UNESCO panel acknowledges Japan's efforts to explain history of Korean workers

A UNESCO panel has adopted a resolution on a group of World Heritage sites in Japan, acknowledging the country's implementation of new measures to provide more explanation on the history of wartime workers from the Korean Peninsula.

The World Heritage Committee has been holding a session in the Saudi Arabian capital of Riyadh since Sunday. It screened the conservation state of World Heritage properties on Thursday.

The committee discussed a group of 23 Japanese industrial sites, which gained World Heritage status in 2015. People from the Korean Peninsula worked at some of the locations in the 1940s.

Japan's government set up the Industrial Heritage Information Centre in Tokyo in 2020 to explain the historical backgrounds of those sites.

But a resolution passed by the committee in 2021 said Japan had "not yet fully" implemented necessary measures.

The resolution says the committee requests Japan to fully take into account "measures to allow an understanding of a large number of Koreans and others brought against their will and forced to work under harsh conditions, and the Japanese government's requisition policy."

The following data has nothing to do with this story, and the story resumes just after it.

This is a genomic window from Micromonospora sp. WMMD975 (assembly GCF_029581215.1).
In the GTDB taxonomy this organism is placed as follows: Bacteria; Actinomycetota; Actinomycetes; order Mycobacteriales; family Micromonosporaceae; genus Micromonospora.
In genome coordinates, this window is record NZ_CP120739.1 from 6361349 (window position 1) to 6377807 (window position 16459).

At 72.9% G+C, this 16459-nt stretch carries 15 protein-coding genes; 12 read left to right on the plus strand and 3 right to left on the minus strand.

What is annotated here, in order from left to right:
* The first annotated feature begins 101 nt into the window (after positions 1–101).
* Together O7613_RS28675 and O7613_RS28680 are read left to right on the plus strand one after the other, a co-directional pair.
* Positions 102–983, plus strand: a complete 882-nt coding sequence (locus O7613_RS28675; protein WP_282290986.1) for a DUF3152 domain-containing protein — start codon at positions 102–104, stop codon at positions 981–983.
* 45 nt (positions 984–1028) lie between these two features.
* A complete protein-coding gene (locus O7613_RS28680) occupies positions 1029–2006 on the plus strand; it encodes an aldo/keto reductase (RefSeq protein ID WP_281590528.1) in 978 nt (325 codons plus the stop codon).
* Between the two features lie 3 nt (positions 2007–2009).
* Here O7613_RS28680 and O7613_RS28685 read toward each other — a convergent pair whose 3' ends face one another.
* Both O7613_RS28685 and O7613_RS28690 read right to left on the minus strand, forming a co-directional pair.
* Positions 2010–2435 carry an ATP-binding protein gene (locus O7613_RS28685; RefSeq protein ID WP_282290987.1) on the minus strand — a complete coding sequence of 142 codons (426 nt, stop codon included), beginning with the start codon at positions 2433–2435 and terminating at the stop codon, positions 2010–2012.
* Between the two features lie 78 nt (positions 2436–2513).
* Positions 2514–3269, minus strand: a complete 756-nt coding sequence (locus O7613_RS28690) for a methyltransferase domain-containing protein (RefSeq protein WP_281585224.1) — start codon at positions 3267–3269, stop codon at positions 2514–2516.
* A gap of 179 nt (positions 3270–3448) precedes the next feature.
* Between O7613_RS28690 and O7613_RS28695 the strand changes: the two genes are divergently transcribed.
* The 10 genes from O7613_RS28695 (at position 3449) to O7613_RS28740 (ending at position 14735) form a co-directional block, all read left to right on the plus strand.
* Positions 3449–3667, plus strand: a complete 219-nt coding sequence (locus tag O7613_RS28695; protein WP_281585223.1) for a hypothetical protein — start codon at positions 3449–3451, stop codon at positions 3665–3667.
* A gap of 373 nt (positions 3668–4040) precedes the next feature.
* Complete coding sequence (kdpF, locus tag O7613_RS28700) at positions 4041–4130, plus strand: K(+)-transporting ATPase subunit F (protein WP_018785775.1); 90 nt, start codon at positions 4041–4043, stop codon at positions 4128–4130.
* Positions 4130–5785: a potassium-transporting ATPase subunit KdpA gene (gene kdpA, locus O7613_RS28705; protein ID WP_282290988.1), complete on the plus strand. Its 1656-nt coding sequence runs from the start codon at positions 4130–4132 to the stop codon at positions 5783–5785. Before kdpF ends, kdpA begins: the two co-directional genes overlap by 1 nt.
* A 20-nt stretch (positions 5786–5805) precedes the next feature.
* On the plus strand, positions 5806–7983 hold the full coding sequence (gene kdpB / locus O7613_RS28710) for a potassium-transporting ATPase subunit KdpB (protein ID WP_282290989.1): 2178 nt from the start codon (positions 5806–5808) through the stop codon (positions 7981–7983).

The resolution adopted by the committee on Thursday acknowledged new measures taken at the Tokyo facility. They include the establishment of a new section entitled "To remember the victims."

The resolution encourages Japan to continue dialogue with South Korea and other concerned parties and to conduct further research, data collection and verification.

It also requests Japan submit an update by December 1, 2024, on the dialogue and further measures to facilitate explanation.

A UNESCO source told NHK that recently improving relations between Japan and South Korea had given momentum to the adoption of the resolution.

South Korea's foreign ministry on Thursday issued a press release that outlined the resolution and Japan's follow-up measures.

The document expressed Seoul's expectations for a report on Japan's future additional measures. It said the South Korean government plans to continue dialogue with Japan and UNESCO in accordance with the resolution.

The 23 sites are related to Japan's industrial revolution, which took place between the latter part of the 19th century and the early 20th century. Among them is the Hashima coal mine in Nagasaki City, southwestern Japan. It is also known as "Battleship Island" for its shape.